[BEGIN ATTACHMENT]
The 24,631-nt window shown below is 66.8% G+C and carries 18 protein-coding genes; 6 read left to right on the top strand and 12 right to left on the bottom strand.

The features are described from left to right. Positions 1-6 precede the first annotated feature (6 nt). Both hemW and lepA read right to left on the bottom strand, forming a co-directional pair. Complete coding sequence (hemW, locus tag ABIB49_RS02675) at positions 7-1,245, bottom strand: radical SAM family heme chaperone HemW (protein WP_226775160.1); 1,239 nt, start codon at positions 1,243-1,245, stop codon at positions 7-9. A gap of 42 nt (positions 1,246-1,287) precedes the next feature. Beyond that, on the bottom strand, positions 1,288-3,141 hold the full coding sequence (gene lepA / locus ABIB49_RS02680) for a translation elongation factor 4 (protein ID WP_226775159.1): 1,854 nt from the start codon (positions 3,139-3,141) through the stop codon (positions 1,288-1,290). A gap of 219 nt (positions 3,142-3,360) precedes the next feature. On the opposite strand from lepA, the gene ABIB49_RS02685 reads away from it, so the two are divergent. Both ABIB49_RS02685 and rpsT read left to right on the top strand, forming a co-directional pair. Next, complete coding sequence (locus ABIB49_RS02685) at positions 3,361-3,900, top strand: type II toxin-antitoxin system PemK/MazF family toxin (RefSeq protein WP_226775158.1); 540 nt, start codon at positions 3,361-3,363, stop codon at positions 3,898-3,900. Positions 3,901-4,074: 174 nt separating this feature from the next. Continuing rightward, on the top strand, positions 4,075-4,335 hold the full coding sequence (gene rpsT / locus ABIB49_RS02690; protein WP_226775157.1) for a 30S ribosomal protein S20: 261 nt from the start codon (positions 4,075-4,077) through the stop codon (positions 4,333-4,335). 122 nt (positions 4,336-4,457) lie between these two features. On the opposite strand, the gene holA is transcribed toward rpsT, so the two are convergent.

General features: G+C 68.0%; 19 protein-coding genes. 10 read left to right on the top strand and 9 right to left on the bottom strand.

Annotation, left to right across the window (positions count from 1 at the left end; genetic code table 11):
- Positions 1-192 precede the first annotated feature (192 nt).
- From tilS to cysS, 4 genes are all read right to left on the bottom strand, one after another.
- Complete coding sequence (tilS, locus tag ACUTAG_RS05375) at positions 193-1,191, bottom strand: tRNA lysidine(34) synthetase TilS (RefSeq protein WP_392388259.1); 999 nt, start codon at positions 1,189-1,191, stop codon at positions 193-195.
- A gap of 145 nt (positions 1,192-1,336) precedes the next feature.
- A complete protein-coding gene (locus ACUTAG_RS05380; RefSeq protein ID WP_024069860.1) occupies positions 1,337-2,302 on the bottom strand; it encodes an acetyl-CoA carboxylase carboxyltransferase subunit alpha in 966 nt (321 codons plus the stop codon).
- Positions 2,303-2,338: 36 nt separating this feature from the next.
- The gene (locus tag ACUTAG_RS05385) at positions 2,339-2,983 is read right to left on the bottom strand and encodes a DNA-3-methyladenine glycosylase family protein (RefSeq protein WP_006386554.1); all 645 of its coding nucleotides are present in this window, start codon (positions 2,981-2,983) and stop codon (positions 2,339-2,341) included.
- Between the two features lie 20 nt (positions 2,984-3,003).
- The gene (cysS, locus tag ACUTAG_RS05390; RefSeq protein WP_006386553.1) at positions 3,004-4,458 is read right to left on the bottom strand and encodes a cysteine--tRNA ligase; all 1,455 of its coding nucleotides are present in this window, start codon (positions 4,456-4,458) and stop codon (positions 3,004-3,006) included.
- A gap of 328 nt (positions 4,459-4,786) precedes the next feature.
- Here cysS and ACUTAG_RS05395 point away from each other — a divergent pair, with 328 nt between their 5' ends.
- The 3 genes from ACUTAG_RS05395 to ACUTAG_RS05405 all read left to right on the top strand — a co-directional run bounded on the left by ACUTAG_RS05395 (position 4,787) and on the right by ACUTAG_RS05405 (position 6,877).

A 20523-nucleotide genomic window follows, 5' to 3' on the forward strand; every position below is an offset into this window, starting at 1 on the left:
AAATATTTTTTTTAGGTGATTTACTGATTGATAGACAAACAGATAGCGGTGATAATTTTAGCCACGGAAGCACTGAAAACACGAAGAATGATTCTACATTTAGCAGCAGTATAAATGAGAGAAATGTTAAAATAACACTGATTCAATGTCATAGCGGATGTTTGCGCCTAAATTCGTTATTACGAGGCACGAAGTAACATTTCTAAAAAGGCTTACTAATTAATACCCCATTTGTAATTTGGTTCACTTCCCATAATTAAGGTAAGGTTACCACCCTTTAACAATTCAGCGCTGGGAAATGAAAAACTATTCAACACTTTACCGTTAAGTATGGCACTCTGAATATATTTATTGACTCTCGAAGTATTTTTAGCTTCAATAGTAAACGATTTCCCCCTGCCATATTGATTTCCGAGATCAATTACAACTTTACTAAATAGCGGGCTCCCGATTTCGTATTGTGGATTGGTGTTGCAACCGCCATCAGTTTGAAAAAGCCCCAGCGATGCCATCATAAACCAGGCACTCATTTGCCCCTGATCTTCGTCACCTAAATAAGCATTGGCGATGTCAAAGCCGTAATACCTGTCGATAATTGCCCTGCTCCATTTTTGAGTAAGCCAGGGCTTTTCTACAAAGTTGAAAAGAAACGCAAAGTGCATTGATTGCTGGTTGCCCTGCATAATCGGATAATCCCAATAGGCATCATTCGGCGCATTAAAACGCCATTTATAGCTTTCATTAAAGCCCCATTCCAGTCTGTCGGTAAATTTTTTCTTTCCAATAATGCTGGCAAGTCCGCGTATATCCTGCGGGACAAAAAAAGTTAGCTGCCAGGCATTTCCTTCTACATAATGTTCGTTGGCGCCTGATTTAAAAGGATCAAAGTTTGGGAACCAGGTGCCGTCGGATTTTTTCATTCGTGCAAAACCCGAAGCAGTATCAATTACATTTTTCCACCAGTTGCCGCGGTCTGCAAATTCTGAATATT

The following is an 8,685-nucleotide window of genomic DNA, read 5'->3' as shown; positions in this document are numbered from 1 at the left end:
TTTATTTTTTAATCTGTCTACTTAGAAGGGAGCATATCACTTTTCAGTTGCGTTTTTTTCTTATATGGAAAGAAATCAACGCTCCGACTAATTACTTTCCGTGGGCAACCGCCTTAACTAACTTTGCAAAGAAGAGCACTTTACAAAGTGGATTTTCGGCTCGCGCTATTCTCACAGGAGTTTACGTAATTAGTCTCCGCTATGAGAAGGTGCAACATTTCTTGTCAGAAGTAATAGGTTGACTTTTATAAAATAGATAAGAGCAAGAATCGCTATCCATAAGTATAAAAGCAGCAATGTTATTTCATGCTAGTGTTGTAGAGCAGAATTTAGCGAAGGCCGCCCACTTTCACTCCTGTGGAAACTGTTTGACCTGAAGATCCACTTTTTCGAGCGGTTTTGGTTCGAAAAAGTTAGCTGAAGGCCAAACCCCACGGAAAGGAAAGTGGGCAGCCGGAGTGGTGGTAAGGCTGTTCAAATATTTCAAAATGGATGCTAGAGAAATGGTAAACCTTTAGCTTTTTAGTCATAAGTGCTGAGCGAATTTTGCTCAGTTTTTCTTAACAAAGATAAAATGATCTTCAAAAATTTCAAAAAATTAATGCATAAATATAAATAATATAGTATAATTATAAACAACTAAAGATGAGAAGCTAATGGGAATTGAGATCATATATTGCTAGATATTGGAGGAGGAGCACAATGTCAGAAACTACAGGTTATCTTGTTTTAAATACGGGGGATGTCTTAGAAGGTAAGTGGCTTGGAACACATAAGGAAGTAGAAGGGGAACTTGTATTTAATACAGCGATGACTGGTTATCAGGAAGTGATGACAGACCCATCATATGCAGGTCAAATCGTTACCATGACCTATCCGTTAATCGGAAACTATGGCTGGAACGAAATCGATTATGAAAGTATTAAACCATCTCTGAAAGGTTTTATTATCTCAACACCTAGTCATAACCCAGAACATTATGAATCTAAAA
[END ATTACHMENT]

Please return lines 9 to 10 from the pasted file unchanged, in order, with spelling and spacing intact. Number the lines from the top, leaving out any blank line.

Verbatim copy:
- A complete protein-coding gene (locus ACUTAG_RS05380; RefSeq protein ID WP_024069860.1) occupies positions 1,337-2,302 on the bottom strand; it encodes an acetyl-CoA carboxylase carboxyltransferase subunit alpha in 966 nt (321 codons plus the stop codon).
- Positions 2,303-2,338: 36 nt separating this feature from the next.